Congresswoman Alexandria Ocasio-Cortez referred to the US government facilities used to hold asylum-seekers as “concentration camps.” Prominent voices publically disagreed with Ocasio-Cortez, saying that only Nazi camps are concentration camps. By using the term for other camps, they said that Ocasio-Cortez dishonored Jewish victims of the Holocaust. 

The United States Holocaust Memorial Museum jumped into this debate, too. It implicitly shamed Ocasio-Cortez, writing that one should never analogize contemporary events to the Holocaust; that doing so may offend Holocaust survivors and their families.

There are compelling articles, books, and podcasts which address this issue. Many look at the history of concentration camps across cultures, back to the camps used in the Boer Wars in South Africa at the beginning of the twentieth century, to help us understand that “concentration camps” has consistently been a term that referred to more than the Nazi camps, and that the Nazis themselves adapted the camp technique from other societies, including the United States. You can find a shortlist of relevant links at the bottom of this article.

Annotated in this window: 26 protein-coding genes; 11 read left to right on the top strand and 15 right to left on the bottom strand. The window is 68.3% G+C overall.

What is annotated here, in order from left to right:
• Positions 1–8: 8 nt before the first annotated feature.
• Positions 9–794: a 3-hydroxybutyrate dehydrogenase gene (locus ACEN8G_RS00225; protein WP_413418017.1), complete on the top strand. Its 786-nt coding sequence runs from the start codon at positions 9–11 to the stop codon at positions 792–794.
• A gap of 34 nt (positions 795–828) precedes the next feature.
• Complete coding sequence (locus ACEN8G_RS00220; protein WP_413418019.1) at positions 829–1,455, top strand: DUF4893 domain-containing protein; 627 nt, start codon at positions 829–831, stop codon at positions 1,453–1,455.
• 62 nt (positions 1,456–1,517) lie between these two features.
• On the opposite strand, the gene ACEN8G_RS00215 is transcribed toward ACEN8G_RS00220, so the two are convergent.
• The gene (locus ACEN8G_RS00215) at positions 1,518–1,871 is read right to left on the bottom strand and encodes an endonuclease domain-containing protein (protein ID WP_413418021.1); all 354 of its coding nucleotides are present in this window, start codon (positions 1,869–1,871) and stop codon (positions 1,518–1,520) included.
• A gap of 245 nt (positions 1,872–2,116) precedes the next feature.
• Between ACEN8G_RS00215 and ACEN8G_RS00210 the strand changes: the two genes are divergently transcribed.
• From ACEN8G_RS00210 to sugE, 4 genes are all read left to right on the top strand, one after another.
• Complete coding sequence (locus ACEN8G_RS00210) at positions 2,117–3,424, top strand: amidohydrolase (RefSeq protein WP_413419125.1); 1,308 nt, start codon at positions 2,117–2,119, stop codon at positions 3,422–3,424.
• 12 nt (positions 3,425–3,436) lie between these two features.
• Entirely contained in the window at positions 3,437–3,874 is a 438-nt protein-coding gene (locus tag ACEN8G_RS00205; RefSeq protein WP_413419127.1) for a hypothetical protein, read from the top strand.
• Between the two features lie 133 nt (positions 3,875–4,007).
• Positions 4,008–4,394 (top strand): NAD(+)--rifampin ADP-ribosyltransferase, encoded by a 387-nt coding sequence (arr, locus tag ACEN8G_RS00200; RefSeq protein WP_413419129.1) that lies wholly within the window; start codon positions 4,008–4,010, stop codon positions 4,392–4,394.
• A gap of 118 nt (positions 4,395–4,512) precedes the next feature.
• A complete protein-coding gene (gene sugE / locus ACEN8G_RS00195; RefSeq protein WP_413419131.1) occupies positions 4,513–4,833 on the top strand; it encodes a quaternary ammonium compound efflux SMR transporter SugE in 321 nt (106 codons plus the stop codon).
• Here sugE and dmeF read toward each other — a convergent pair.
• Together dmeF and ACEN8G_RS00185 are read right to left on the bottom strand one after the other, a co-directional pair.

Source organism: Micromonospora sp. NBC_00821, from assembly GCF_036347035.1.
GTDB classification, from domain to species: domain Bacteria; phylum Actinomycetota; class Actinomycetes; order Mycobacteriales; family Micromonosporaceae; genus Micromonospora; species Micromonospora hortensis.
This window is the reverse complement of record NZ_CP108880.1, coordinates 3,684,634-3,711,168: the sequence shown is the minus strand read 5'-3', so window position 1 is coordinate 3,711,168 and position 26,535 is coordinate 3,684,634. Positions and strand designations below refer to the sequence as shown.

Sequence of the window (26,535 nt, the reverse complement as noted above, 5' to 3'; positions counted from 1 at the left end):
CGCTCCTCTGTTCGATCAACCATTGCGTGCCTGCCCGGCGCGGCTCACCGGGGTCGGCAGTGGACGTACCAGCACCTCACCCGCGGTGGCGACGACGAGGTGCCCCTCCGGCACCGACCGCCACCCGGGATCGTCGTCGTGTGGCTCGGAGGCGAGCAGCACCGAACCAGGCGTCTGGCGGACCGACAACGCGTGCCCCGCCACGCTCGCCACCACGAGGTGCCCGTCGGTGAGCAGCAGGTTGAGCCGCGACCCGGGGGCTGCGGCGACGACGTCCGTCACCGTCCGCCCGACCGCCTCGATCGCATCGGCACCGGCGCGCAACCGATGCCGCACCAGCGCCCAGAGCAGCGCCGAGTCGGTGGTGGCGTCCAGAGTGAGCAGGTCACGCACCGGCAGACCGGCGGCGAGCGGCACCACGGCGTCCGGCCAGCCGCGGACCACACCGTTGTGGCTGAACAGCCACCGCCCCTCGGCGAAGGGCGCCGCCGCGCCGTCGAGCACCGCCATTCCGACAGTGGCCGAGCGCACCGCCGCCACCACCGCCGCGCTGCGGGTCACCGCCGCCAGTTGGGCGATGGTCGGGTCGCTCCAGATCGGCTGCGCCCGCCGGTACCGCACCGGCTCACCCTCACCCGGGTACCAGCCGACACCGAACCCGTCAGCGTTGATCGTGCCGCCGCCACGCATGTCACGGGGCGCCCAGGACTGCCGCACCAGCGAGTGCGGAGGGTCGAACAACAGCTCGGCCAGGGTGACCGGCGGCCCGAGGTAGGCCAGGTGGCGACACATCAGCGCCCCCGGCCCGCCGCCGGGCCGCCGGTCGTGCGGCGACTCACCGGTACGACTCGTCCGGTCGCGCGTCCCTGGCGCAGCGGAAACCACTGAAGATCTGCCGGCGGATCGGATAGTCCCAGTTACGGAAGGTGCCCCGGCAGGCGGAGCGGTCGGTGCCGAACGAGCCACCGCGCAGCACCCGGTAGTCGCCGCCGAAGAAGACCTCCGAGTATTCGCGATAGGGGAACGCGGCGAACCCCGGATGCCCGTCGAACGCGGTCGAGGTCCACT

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While growing up in Germany in the 1960s and 1970s, being evangelisch meant above all that you were not katholisch and therefore had to wait five years longer for your Confirmation presents. This was a little annoying, but in hindsight, it may qualify as my first encounter with the inner-worldly asceticism that Max Weber describes in The Protestant Ethic and The Spirit of Capitalism. Delayed gratification aside, the German evangelical church at the time came across as benign, even reasonable, open to critical discussion and staffed with laid-back, progressive pastors. It was the seventies after all. Nobody would have spelled evangelical with a capital “E” back then, at least not in Europe. That Protestantism in the US could take on a very different flavor didn’t occur to me until I moved to California in the early 2000s and it was my daughter’s turn for Confirmation class. There was a lot about Satan in the curriculum and all the things you could go to hell for, like not showing up for class at Bethany Lutheran Church.